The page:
Double standards

The US government procures generic drugs for anthrax from a non-patent holder

Published: Friday 30 November 2001

the issue of access to drugs has shifted from anti aids drugs in Africa to anti anthrax drugs in the us. The us government is contemplating to override the patent on Ciprofloxacin, which is held by the German pharmaceutical company, Bayer and procure generic copies from other sources.

This move would ensure that enough of the antibiotic is available to protect the us citizens exposed to the bacterium that causes anthrax. The move also exposes the duplicity of the us government regarding the Trade Related Intellectual Property Rights (trips) agreement wherein a country cannot import drugs from anyone other than the patent holder.

"This would clearly demonstrate that the us has been bullying and bulldozing the developing countries regarding access to aids drugs," says Akshay Khanna, senior project officer, Lawyers Collective, a non governmental organisation working on public interest issues like health.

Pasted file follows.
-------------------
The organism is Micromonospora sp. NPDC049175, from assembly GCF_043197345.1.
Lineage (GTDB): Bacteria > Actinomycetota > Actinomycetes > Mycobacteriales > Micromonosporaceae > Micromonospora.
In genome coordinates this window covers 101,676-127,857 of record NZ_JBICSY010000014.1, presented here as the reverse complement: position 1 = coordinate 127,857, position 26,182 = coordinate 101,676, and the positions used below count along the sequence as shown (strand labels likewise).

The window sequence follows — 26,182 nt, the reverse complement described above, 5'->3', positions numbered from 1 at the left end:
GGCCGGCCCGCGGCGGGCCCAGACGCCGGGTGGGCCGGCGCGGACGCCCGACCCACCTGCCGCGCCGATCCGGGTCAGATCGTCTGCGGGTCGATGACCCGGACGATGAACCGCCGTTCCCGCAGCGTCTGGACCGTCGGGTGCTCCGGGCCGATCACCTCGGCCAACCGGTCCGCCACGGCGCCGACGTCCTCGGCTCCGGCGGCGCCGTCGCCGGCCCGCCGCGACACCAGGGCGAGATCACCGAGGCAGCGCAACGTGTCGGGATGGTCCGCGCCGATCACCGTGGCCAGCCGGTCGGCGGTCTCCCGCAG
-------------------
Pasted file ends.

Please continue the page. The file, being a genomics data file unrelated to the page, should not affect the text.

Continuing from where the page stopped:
The us government has medicines to treat only two million people whereas 12 million people need the drugs. It has already contacted Ranbaxy Laboratories of India to find whether the company would be able to provide the drug. "Ranbaxy is ready to ship the drug in December," says Deepak Chatterraj, head of the us branch of Ranbaxy

Till now, the us had prevented the African countries from buying anti-aids drugs from cheaper sources while supporting pharmaceuticals holding actual patents of anti-aids drugs. But now the us is buying anti-anthrax drugs from Ranbaxy, which is not a patent holder of anti-anthrax drug.

For the us a loophole in the trips agreement would come in handy. trips says that a country can buy the generic copies in case of a national emergency. And considering the spread of anthrax paranoia, the us could show that the anthrax scare constitutes a national emergency.

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